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Declaration of Arbroath
On this day in 1320, the Declaration of Arbroath was drawn up by the monks of Arbroath Abbey.
‘It is in truth not for glory, nor riches, nor honours that we are fighting, but for freedom - for that alone, which no honest man gives up but with life itself.’
Extract from the Declaration of Arbroath, 1320.
The Declaration of Arbroath is without doubt the most famous document in Scottish history. Like the American Declaration of Independence, which is partially based on it, it is seen by many as the founding document of the Scottish nation. It was drafted on the 6th April 1320 - a day the United States of America has declared to be Tartan Day.
The Declaration is a Latin letter which was sent to Pope John XXII in April/May 1320. It was most likely drafted in the scriptorium of Arbroath Abbey by Abbot Bernard on behalf of the nobles and barons of Scotland. It was one of three letters sent to the Pope in Avignon, the other two being from King Robert Bruce himself and from four Scottish bishops, attempting to abate papal hostility. The document received the seals of several Scottish barons and it then was taken to the papal court at Avignon in France by Sir Adam Gordon.
Cunning Diplomatic Letter or Constitutional Document?
There is considerable debate over the Declaration’s significance. For some it is simply a diplomatic document; while others see it as a radical movement in western constitutional thought.
It could be viewed as a cunning diplomatic ploy by the Scottish barons to explain and justify why they were still fighting their neighbours when all Christian princes were supposed to be united in crusade against the Muslims. All this, just at the point when they were about to retake Berwick: Scotland’s most prosperous medieval town. As an explanation, it failed to convince the pope to lift his sentence of excommunication on Scotland.
Others analyse what the Declaration of Arbroath actually says. The Scots clergy had produced not only one of the most eloquent expressions of nationhood, but the first expression of the idea of a contractual monarchy. Here is the critical passage in question:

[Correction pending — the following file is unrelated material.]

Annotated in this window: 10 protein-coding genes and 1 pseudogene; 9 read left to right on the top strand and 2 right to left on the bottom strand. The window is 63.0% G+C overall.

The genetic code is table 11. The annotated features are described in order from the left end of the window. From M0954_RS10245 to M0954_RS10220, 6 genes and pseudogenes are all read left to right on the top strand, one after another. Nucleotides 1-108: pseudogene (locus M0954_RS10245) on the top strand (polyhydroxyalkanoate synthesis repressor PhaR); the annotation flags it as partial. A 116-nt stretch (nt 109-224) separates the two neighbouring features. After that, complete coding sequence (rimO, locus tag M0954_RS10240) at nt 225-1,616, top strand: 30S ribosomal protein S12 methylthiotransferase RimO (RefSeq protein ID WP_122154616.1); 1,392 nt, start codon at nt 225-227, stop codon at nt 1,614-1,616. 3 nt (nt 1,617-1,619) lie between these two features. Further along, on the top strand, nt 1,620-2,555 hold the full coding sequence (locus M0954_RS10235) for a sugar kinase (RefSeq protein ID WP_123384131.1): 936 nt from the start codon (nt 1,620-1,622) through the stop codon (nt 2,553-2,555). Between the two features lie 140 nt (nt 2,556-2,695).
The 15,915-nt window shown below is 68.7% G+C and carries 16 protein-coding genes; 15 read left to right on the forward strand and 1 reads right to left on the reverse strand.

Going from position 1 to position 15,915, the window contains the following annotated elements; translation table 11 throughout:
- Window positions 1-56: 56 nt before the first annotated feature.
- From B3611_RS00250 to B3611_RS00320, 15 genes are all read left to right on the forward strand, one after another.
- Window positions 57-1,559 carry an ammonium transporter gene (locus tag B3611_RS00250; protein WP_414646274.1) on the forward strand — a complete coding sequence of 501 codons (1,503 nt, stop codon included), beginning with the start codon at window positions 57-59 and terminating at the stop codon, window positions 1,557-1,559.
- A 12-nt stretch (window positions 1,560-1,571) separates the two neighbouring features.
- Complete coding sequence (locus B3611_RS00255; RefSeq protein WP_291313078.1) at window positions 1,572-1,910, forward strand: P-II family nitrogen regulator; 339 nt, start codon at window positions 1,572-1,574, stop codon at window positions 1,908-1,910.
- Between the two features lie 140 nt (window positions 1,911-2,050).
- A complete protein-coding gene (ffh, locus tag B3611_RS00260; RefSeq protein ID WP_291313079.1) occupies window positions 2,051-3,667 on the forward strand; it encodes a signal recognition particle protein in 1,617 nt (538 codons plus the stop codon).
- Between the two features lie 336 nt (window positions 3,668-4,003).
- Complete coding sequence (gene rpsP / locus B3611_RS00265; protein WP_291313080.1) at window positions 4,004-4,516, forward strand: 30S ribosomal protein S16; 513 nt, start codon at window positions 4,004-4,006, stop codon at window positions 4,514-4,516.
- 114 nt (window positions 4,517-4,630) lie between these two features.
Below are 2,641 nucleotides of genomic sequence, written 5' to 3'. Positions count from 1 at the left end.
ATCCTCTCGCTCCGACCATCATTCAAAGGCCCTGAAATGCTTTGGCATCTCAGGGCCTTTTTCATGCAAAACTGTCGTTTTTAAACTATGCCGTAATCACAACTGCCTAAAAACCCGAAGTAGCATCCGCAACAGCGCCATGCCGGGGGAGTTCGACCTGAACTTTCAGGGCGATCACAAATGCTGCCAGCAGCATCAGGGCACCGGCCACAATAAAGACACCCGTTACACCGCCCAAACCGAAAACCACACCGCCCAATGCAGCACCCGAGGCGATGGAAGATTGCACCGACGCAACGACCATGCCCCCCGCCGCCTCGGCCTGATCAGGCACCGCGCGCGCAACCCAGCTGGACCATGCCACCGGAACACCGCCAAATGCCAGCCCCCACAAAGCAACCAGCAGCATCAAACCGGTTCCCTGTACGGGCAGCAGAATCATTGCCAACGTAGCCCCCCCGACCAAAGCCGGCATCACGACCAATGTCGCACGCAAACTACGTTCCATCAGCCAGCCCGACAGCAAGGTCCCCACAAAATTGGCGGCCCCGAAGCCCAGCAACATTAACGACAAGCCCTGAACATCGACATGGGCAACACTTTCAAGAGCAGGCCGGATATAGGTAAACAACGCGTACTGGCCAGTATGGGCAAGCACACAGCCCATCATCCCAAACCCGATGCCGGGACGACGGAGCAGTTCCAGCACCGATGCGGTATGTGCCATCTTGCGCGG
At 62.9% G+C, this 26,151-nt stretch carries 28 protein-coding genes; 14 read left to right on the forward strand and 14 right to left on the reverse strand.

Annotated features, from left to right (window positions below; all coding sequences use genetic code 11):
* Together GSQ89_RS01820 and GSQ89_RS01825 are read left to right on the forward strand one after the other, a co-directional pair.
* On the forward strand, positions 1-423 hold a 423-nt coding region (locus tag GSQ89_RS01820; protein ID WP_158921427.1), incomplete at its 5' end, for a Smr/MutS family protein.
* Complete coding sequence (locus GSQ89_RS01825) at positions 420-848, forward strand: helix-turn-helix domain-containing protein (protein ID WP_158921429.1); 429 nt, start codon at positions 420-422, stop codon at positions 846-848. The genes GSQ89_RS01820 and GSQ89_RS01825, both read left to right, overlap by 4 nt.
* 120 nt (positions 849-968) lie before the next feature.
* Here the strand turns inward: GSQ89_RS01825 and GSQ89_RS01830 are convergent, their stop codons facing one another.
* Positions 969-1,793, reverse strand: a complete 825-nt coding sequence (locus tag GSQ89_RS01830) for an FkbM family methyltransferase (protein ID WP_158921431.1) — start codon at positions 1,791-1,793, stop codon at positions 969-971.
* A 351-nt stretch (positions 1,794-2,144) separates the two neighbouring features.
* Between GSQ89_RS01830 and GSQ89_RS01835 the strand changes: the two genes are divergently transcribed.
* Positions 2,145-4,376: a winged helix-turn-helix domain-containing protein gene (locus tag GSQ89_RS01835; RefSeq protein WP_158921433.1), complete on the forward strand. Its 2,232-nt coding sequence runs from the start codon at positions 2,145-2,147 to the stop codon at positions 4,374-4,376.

‘Yet if he (Bruce) should give up what he has begun, and agree to make us or our kingdom subject to the King of England or the English, we should exert ourselves at once to drive him out as our enemy and a subverter of his own rights and ours, and make some other man who was well able to defend us our King; for, as long as but a hundred of us remain alive, never will we on any conditions be brought under English rule. It is in truth not for glory, nor riches, nor honours that we are fighting, but for freedom - for that alone, which no honest man gives up but with life itself.’
Extract from the Declaration of Arbroath
The threat to drive Bruce out if he ever sold Scotland to English rule was a fantastic bluff. There was nobody else to take his place. The point is that the nobles and clergy are not basing their argument to the pope on the traditional notion of the Divine Rights of Kings. Bruce is King first and foremost because the nation chose him, not God, and the nation would just as easily choose another if they were betrayed by the King. The explanation also neatly covers the fact that Bruce had usurped John Balliol’s rightful kingship in the first place.
In spite of all possible motivations for its creation, the Declaration of Arbroath, under the extraordinary circumstances of the Wars of Independence, was a prototype of contractual kingship in Europe.